Concordia’s Latest Greenwashing Half-Measure

$5-Million Green Fund Doesn’t Go Far Enough

Graphic Madeleine Gendreau

The Concordia University Foundation announced in a press release last week that it would invest $5 million in a fund adhering to “environmental, social and corporate governance” criteria.

This is certainly a nice gesture, but it doesn’t go nearly far enough.

Canadians across the country are currently being assaulted by projects from the likes of Enbridge, Kinder Morgan and TransCanada, oil corporations that are hoping to find ways to move Albertan bitumen west, east, south or any other cardinal direction to international seaports.

Environmental models suggest that success for these corporations will spell disaster for our global climate and to Canadian forests, waterways and local municipalities as well.

In a recent report from the International Energy Agency, researchers informed the world that if we want to avoid catastrophic climate change, 80 per cent of known carbon reserves need to stay in the ground.

In other words, the clock is ticking for us to end our love affair with oil. In the context of our steadily rising annual emissions, this will be difficult.

After more than a year of talks held between the CUF, the Graduate Students’ Association and the Concordia Student Union on the topic of divesting from fossil fuels, the university’s initiative is a far cry from the target that the Concordia community requested.

In fact, the fund is entirely the CUF’s design and it wholly ignores the suggestions of Divest Concordia and the student associations involved.

As a co-coordinator of Divest Concordia, I was privy to the discussions of Concordia’s Socially Responsible Investment working group as the GSA representative.

It is partly because of these talks that Divest Concordia hasn’t been as active this past semester. We have been eagerly awaiting the CUF’s response and, failing to see divestment mentioned even once, I can’t help but feel that our demands fell on deaf ears.

Similarly, this week we heard that after several years of discussions and campaigning, Dalhousie University’s Board of Governors decided not to divest their endowment fund from fossil fuels.

The news from Dal, historically known for being the first Canadian university to divest from and boycott South African companies in response to their apartheid regime in 1987, may have been a factor in timing this week’s announcement by Concordia’s administration that the foundation would carve out a green fund.

The fear that Dal would beat Concordia to the divestment punch may have had a lot to do with the CUF’s rush to announce their green fund this week, despite the CSU’s Fund Allocation committee not having met to discuss the SRI working group’s initial proposal.

The proposal the CUF was waiting to hear back on from the CSU would have involved allocating a significant portion of the CSU’s Student Space fund into their project.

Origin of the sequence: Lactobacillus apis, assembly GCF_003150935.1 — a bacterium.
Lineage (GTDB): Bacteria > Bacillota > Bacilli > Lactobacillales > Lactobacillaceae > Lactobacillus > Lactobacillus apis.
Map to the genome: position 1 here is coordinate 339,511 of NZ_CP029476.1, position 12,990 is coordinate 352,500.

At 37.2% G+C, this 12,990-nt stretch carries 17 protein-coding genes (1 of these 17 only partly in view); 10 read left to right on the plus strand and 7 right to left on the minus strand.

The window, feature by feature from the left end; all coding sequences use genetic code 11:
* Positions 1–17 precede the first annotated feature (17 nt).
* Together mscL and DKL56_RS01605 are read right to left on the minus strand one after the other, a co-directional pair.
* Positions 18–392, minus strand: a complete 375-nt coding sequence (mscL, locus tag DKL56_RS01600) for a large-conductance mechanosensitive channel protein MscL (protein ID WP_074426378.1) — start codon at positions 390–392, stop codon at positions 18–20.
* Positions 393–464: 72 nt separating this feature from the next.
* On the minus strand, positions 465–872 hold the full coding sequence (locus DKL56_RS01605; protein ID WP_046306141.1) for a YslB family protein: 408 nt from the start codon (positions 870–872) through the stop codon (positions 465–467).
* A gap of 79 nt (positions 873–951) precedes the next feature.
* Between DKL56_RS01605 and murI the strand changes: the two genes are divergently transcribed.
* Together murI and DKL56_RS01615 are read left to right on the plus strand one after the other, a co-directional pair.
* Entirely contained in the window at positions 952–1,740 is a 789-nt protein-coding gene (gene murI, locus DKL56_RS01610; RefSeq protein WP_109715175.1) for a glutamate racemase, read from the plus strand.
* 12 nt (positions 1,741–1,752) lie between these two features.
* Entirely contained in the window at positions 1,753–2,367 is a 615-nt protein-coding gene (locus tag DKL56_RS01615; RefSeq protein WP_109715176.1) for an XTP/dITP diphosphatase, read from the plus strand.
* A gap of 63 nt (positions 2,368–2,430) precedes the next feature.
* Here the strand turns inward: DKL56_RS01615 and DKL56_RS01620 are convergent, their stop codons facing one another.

The logistics and management of such a move aside, the CSU couldn’t have ethically agreed to entrust student money to CUF’s fund managers in the end.

Additionally, we, the members of the SRI working group, wouldn’t have felt comfortable setting the precedent in Canada of demanding student associations to “buy in” for control.

Rather than follow-through on legitimate divestment of fossil fuels, pressure was placed on the CSU to be willing to pony up the money to have some degree of control over the investment criteria. In no way does that address divestment. Concordia will not be the first Canadian university to legitimize these “greenwashing” practices.

The pledge to divest endowment funds has been taken by a number of American universities and I fail to see why Concordia refuses to be the first Canadian institution to do so.

Despite the demands of the student representatives—that the CUF commit to divesting in the next three years and create a socially responsible investment oversight group that included students, faculty and administrators—what we have been presented with is little more than a public relations stunt.

I can only wonder about the real reasons why Bram Freedman and Howard Davidson, the president and the chair of the CUF, respectively, are so reluctant to include the Concordia community on matters that impact the sustainable governance of the university.

It would appear that the work on SRI is far from finished and, although some might call the fund a success from student initiatives, Divest Concordia certainly has some work to do as well.

A quote from Bethany Hindmarsh, a Dal student, sums it up best: “Any decision other than a decision to divest is a signal that they [university administrators] are comfortable with complicity in the greatest injustice of our time.”

Trevor James Smith is one of four graduate students who sit on Concordia’s senate, the university’s highest academic body, and is a coordinator at Divest Concordia.